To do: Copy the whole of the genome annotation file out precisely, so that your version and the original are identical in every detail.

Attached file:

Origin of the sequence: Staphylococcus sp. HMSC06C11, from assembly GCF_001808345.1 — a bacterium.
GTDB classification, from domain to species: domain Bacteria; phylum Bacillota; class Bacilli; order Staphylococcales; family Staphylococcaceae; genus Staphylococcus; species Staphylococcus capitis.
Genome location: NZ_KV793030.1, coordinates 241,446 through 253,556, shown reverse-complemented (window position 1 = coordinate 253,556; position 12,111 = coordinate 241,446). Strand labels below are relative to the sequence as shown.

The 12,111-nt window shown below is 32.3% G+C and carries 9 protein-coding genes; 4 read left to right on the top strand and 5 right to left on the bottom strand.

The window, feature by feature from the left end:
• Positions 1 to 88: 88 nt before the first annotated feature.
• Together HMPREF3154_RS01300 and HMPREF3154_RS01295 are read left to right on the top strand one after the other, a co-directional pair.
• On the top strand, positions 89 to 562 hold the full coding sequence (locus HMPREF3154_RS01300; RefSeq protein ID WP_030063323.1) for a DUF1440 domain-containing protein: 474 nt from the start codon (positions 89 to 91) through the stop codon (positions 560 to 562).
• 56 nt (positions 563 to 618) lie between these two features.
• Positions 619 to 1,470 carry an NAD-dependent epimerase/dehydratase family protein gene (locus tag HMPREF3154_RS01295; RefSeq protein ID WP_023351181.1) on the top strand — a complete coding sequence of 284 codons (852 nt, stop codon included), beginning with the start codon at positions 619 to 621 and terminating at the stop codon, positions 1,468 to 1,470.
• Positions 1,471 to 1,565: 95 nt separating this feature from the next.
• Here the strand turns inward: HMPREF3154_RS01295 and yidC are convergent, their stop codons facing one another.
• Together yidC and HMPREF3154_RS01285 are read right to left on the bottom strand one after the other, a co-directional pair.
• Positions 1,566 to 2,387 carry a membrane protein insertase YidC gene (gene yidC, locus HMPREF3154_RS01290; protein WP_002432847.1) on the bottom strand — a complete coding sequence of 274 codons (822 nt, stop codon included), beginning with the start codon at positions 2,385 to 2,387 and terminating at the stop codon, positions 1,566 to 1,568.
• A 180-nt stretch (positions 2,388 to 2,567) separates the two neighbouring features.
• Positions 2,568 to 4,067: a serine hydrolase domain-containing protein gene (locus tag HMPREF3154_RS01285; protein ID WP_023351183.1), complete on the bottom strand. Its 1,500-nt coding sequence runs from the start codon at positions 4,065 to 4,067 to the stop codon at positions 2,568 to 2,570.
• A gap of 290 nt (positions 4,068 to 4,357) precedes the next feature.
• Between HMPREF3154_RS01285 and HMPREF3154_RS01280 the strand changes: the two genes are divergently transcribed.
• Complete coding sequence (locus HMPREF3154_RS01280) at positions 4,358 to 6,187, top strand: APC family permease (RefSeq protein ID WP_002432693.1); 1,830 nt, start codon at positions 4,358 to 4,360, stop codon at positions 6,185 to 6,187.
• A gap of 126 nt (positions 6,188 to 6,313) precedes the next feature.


Origin of the sequence: Staphylococcus sp. HMSC06C11, from assembly GCF_001808345.1 — a bacterium.
GTDB classification, from domain to species: domain Bacteria; phylum Bacillota; class Bacilli; order Staphylococcales; family Staphylococcaceae; genus Staphylococcus; species Staphylococcus capitis.
Genome location: NZ_KV793030.1, coordinates 241,446 through 253,556, shown reverse-complemented (window position 1 = coordinate 253,556; position 12,111 = coordinate 241,446). Strand labels below are relative to the sequence as shown.

The 12,111-nt window shown below is 32.3% G+C and carries 9 protein-coding genes; 4 read left to right on the top strand and 5 right to left on the bottom strand.

The window, feature by feature from the left end:
• Positions 1 to 88: 88 nt before the first annotated feature.
• Together HMPREF3154_RS01300 and HMPREF3154_RS01295 are read left to right on the top strand one after the other, a co-directional pair.
• On the top strand, positions 89 to 562 hold the full coding sequence (locus HMPREF3154_RS01300; RefSeq protein ID WP_030063323.1) for a DUF1440 domain-containing protein: 474 nt from the start codon (positions 89 to 91) through the stop codon (positions 560 to 562).
• 56 nt (positions 563 to 618) lie between these two features.
• Positions 619 to 1,470 carry an NAD-dependent epimerase/dehydratase family protein gene (locus tag HMPREF3154_RS01295; RefSeq protein ID WP_023351181.1) on the top strand — a complete coding sequence of 284 codons (852 nt, stop codon included), beginning with the start codon at positions 619 to 621 and terminating at the stop codon, positions 1,468 to 1,470.
• Positions 1,471 to 1,565: 95 nt separating this feature from the next.
• Here the strand turns inward: HMPREF3154_RS01295 and yidC are convergent, their stop codons facing one another.
• Together yidC and HMPREF3154_RS01285 are read right to left on the bottom strand one after the other, a co-directional pair.
• Positions 1,566 to 2,387 carry a membrane protein insertase YidC gene (gene yidC, locus HMPREF3154_RS01290; protein WP_002432847.1) on the bottom strand — a complete coding sequence of 274 codons (822 nt, stop codon included), beginning with the start codon at positions 2,385 to 2,387 and terminating at the stop codon, positions 1,566 to 1,568.
• A 180-nt stretch (positions 2,388 to 2,567) separates the two neighbouring features.
• Positions 2,568 to 4,067: a serine hydrolase domain-containing protein gene (locus tag HMPREF3154_RS01285; protein ID WP_023351183.1), complete on the bottom strand. Its 1,500-nt coding sequence runs from the start codon at positions 4,065 to 4,067 to the stop codon at positions 2,568 to 2,570.
• A gap of 290 nt (positions 4,068 to 4,357) precedes the next feature.
• Between HMPREF3154_RS01285 and HMPREF3154_RS01280 the strand changes: the two genes are divergently transcribed.
• Complete coding sequence (locus HMPREF3154_RS01280) at positions 4,358 to 6,187, top strand: APC family permease (RefSeq protein ID WP_002432693.1); 1,830 nt, start codon at positions 4,358 to 4,360, stop codon at positions 6,185 to 6,187.
• A gap of 126 nt (positions 6,188 to 6,313) precedes the next feature.